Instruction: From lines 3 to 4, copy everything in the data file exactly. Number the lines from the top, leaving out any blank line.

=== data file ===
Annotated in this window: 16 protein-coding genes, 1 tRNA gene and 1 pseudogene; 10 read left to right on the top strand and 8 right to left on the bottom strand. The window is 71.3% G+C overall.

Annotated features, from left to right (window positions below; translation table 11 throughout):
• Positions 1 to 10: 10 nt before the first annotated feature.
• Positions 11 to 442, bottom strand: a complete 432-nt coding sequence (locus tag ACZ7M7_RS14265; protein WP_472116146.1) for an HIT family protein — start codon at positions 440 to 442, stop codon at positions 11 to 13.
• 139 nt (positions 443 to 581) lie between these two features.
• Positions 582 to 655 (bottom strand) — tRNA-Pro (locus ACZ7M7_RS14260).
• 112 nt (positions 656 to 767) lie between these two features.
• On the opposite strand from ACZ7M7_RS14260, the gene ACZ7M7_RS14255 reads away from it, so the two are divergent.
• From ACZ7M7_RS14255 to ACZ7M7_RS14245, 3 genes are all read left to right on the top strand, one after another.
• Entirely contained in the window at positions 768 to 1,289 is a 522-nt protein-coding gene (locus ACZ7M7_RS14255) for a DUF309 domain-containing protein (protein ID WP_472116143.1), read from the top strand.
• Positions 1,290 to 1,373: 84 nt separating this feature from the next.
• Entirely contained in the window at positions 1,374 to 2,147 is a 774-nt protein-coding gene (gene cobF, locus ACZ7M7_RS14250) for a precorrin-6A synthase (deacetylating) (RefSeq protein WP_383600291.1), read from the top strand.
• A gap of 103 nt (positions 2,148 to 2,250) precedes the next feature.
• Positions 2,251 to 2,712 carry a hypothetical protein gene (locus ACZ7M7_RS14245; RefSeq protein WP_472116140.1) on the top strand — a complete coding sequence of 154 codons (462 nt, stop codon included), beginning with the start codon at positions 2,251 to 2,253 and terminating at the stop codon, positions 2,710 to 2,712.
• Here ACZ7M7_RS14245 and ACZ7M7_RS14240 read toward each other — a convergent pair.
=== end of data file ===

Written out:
• Positions 1 to 10: 10 nt before the first annotated feature.
• Positions 11 to 442, bottom strand: a complete 432-nt coding sequence (locus tag ACZ7M7_RS14265; protein WP_472116146.1) for an HIT family protein — start codon at positions 440 to 442, stop codon at positions 11 to 13.